A late-night film buff watching “In a Lonely Place,” starring Humphrey Bogart, may have wondered who was the Black woman pianist/singer? That was Hadda Brooks, and along with being an attractive torch singer she could torch the keyboards with her boogie-woogie beat, so much so that in the 1940s she was considered the queen of the style.
In the film her appearance in the nightclub scene was a cameo with Brooks singing a warm and enticing version of Ray Noble’s song “I Hadn’t Anyone Till You.” This was quite a departure from her popular brand of recordings, including her rhythm and blues romps for Modern Records. But when she wasn’t rockin the joint or the recording studio, she could put a romantic tinge to a ballad, as she did on “That’s My Desire,” and “Dream.”
She was born Hadda Hapgood in Los Angeles on Oct. 29, 1916, and began piano prowess as a child of four, after pleading with her father for lessons. Then came the tutoring from classically trained teachers, and she was an able student. Brooks was raised in the Boyle Heights area of Los Angeles, by parents who had migrated to California from the South. Her mother, Goldie Wright, was a doctor and her father, John Hapgood, a deputy sheriff. Her grandfather, Samuel Alexander Hapgood was an enormous influence on Brooks, introducing her to theater and the operatic voices of Amelita Galli-Curci and Enrico Caruso. In her youth she formally studied classical music with an Italian piano instructor, Florence Bruni, with whom she trained for 20 years. She attended the University of Chicago, and later, returned to Los Angeles. She came to love the subtle comedy of Black theater and vaudeville entertainer and singer Bert Williams.
In the beginning of her career she was a rehearsal pianist for dancers with such luminaries as Fred Astaire, Gene Kelly, and Shirley Temple among her clients. During her time performing with the Harlem Globetrotters, she married one of the players, Earl “Shug” Morrison, in 1941. He died a year later of pneumonia at 21.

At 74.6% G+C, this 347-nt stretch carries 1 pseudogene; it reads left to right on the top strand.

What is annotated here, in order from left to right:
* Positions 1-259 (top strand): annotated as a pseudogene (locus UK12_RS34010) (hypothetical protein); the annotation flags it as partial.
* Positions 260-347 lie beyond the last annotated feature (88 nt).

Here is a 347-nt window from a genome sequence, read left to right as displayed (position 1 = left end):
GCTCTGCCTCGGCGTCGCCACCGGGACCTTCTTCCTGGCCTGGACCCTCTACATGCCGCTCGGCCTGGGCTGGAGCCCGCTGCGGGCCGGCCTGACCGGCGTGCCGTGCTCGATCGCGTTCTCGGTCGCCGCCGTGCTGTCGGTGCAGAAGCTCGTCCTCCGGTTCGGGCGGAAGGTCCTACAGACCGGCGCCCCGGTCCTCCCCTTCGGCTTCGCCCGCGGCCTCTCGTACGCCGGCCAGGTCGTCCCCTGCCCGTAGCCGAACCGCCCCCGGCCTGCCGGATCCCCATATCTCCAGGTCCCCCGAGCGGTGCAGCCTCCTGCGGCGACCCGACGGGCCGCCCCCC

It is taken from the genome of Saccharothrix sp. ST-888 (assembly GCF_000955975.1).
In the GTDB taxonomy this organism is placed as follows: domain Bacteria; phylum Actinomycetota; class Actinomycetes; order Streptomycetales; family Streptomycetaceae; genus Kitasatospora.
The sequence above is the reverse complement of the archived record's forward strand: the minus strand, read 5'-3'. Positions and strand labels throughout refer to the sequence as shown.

Brooks was a popular artist with a wide range of friends and other musicians. She and Billie Holiday were very close, and it was rumored that they shared a reefer joint in their dressing room. It was a jukebox repairman, Jules Bihari, who heard her and requested she write a boogie tune that he could record. In 1945, her composition “Swingin’ the Boogie” was an immediate top hit.
Gaining a foothold in Hollywood was mainly the result of beating out Ella Fitzgerald and Sarah Vaughan for those bit parts where a vocalist was needed to enhance a scene. Unfortunately, there were only a few such offers, and she was often uncredited in the films. In 1951, she became the first Black woman to host her own television variety show.
But she earned top billing on the R&B circuit and her recordings assured her popularity and that the rent would be paid. The changing trends of music made it difficult for her to find work, and she slowly faded into obscurity with engagements only available abroad. For a while she did fairly well in Hawaii and Australia before retiring in 1971.
Music critic, Peter Watrous of The New York Times said Brooks’ voice was “velvety and drenched with an after-hours smokiness…” and infused with “deep emotions.” Four years later after his review, she was the recipient of the Rhythm and Blues Foundations’ Prestigious Pioneer Award in a ceremony at the Hollywood Palace. It was also in Los Angeles that she began performing at actor Johnny Deep’s Viper Room. There were similar, much more subdued moments at the Algonquin Hotel in New York City.
She recorded a new CD, “Time Was When,” in 1995 for Virgin/Pointblank Records which also issued a new 50-years retrospective of her work, entitled “I’ve Got News for you.” Accompanying her on “Time Was When,” Al Viola (guitar), Eugene Wright (bass) and Richard Dodd (cello), and she wrote two of its songs: “You Go Your Way and I’ll Go Crazy” and “Mama’s Blues.” She often told reporters “I try not to put anything new into my songs. I go back 20 years to find me.”
Brooks was 86 when she died Nov. 26, 2002, at White Memorial Hospital in Los Angeles, after undergoing open-heart surgery, according to her manager, Russ Paul.
She is survived by a sister, Kathryn Carter, two nephews, Kent and Darryl Carter.